Writer’s block at summer’s end. There might be a connection. I want to dive beneath waves not lean across keys. Lick ice cream cones not blog. Read popular trash not research inside intelligent sources. Meanwhile, another deadline looms: Monday 9 a.m. the next obituary must land in my editor’s inbox.
Ralph Hayter was born in 1912 and grew up in Huntington, Quebec. He and his four brothers loaded the wagon with fresh picked produce and sold it in town: squash, corn, potatoes, beets, parsnips, raspberries, strawberries.
They were joined on the road by ice men, door-to-door bakers, and old Clydesdale horses huffing along with rollicking milk tins. In the spring they trapped muskrats and sold the skins from the back of the cart too.
The boys played hockey and their dad Archie drove them to games with team of horses and sleigh. Practices took place on frozen fields near their farmhouse.
In 1944, Ralph’s older brother Douglas was killed in the war suddenly elevating him to becoming the eldest. Shot down over Leipzig, buried in a British graveyard in Berlin, it wasn’t until 1991 that Ralph made it there to see the marker.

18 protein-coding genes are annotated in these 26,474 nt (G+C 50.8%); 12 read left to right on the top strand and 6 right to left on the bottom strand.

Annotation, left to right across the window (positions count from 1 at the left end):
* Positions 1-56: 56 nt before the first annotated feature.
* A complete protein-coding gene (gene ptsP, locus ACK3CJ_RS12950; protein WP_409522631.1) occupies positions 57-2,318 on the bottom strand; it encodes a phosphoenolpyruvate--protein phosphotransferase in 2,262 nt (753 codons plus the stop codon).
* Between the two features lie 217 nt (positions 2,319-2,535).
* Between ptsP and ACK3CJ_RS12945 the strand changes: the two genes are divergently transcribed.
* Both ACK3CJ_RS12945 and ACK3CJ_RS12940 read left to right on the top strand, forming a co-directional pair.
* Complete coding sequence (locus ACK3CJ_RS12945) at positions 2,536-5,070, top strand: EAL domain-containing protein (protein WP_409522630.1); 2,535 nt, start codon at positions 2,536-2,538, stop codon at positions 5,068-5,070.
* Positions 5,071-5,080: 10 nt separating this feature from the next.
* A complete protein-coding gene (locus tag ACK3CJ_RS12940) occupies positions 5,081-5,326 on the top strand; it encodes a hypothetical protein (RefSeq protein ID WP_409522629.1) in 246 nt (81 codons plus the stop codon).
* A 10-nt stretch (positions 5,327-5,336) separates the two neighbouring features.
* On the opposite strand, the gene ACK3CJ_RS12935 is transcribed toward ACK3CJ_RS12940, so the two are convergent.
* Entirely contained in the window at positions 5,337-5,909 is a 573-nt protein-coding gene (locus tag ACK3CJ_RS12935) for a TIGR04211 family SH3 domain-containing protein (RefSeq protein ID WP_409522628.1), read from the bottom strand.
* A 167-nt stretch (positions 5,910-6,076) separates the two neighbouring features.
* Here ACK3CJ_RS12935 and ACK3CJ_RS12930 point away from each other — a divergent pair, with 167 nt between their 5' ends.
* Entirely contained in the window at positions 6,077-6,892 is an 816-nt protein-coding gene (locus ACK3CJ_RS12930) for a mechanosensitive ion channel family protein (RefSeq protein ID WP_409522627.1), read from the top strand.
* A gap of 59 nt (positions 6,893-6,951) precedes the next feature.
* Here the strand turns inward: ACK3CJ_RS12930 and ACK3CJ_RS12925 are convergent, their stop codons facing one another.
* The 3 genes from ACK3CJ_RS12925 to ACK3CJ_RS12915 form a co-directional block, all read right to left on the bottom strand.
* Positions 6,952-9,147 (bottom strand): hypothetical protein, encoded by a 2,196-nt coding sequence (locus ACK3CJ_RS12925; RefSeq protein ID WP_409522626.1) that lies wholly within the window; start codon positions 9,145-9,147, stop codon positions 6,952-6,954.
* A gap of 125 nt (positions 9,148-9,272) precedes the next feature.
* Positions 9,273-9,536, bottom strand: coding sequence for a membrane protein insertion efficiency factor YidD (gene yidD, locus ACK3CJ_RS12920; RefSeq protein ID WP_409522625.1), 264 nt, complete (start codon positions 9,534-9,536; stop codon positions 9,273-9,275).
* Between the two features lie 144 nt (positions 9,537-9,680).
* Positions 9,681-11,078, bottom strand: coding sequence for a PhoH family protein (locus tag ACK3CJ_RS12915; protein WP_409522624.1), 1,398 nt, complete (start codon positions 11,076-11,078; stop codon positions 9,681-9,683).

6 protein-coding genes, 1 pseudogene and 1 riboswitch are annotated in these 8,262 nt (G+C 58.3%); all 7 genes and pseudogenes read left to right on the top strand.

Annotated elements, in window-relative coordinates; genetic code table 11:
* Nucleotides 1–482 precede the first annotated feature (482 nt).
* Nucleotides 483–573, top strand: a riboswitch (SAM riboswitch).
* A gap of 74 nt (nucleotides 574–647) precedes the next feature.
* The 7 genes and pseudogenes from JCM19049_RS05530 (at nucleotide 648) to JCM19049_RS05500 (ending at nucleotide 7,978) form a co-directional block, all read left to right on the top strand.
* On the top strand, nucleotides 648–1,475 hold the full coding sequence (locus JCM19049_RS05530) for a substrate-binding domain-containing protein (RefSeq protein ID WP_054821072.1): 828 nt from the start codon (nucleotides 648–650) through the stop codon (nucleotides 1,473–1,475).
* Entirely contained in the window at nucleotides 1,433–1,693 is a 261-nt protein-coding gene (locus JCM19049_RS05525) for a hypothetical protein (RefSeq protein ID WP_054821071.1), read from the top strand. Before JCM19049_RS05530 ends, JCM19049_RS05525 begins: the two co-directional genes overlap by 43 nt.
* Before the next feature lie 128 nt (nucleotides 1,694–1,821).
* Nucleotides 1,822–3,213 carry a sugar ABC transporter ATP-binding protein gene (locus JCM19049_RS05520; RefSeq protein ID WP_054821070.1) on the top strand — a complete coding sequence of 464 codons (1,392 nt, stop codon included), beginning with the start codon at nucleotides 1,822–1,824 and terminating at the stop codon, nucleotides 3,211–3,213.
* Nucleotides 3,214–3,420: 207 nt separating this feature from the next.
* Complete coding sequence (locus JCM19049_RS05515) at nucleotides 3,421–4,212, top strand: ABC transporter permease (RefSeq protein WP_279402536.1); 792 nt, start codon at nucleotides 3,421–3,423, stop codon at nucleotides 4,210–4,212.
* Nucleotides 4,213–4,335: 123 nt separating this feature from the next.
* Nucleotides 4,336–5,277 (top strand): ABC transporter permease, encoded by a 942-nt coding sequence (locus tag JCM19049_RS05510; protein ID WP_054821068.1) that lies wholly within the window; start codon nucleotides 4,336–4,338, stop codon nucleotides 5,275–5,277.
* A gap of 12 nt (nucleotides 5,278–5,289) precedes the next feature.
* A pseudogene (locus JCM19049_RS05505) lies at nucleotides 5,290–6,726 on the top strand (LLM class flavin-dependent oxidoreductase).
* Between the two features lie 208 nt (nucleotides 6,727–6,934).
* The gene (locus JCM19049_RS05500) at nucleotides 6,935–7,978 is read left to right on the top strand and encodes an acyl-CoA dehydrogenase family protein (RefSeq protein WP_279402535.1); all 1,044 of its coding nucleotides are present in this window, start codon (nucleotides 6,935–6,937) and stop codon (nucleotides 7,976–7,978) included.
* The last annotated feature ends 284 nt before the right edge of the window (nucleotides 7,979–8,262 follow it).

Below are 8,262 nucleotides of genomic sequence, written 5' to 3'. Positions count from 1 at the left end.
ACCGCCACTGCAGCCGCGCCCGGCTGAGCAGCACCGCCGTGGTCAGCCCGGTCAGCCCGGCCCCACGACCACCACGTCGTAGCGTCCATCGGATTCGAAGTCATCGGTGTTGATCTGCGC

These bits probably won’t make it into the published piece but they’re fighting their way out anyway. Farm life, fresh produce, and tragedy are buzzing around in my imagination while at my desk of tumbling papers, including Ralph’s hand-written memoir, I lift my eyes from screen to window, where thick branches of maple brush against the glass in time to a chorus of cicadas.
Later today, I’ll pack a picnic. And as I lay out my pre-packaged Safeway salads on the grass I’ll probably pause inside more of Ralph’s memories.